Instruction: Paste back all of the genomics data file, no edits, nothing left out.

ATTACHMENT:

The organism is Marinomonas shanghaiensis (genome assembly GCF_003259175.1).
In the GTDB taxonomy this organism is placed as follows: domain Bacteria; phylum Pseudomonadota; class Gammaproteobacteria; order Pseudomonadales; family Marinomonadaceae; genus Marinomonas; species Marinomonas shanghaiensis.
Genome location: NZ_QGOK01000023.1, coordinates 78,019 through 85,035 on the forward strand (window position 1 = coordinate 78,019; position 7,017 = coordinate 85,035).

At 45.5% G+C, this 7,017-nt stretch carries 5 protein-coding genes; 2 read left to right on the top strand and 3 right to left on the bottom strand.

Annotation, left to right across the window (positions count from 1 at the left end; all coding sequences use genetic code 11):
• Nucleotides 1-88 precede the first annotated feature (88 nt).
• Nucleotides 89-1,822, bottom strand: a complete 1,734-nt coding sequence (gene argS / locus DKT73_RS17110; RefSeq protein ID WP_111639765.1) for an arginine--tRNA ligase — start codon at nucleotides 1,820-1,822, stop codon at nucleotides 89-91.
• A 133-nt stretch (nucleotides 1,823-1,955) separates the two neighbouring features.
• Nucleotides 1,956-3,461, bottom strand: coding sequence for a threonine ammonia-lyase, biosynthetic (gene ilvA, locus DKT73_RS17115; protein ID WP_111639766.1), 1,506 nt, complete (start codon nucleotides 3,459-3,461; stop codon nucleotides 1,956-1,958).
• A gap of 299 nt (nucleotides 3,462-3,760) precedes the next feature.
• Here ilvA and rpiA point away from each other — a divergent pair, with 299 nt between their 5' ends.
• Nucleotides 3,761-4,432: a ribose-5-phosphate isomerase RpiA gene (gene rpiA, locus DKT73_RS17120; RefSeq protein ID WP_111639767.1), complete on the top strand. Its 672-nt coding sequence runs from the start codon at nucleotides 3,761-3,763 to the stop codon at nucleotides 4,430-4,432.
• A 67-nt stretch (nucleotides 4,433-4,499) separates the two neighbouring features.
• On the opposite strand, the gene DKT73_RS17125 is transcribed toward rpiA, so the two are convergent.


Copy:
The organism is Marinomonas shanghaiensis (genome assembly GCF_003259175.1).
In the GTDB taxonomy this organism is placed as follows: domain Bacteria; phylum Pseudomonadota; class Gammaproteobacteria; order Pseudomonadales; family Marinomonadaceae; genus Marinomonas; species Marinomonas shanghaiensis.
Genome location: NZ_QGOK01000023.1, coordinates 78,019 through 85,035 on the forward strand (window position 1 = coordinate 78,019; position 7,017 = coordinate 85,035).

At 45.5% G+C, this 7,017-nt stretch carries 5 protein-coding genes; 2 read left to right on the top strand and 3 right to left on the bottom strand.

Annotation, left to right across the window (positions count from 1 at the left end; all coding sequences use genetic code 11):
• Nucleotides 1-88 precede the first annotated feature (88 nt).
• Nucleotides 89-1,822, bottom strand: a complete 1,734-nt coding sequence (gene argS / locus DKT73_RS17110; RefSeq protein ID WP_111639765.1) for an arginine--tRNA ligase — start codon at nucleotides 1,820-1,822, stop codon at nucleotides 89-91.
• A 133-nt stretch (nucleotides 1,823-1,955) separates the two neighbouring features.
• Nucleotides 1,956-3,461, bottom strand: coding sequence for a threonine ammonia-lyase, biosynthetic (gene ilvA, locus DKT73_RS17115; protein ID WP_111639766.1), 1,506 nt, complete (start codon nucleotides 3,459-3,461; stop codon nucleotides 1,956-1,958).
• A gap of 299 nt (nucleotides 3,462-3,760) precedes the next feature.
• Here ilvA and rpiA point away from each other — a divergent pair, with 299 nt between their 5' ends.
• Nucleotides 3,761-4,432: a ribose-5-phosphate isomerase RpiA gene (gene rpiA, locus DKT73_RS17120; RefSeq protein ID WP_111639767.1), complete on the top strand. Its 672-nt coding sequence runs from the start codon at nucleotides 3,761-3,763 to the stop codon at nucleotides 4,430-4,432.
• A 67-nt stretch (nucleotides 4,433-4,499) separates the two neighbouring features.
• On the opposite strand, the gene DKT73_RS17125 is transcribed toward rpiA, so the two are convergent.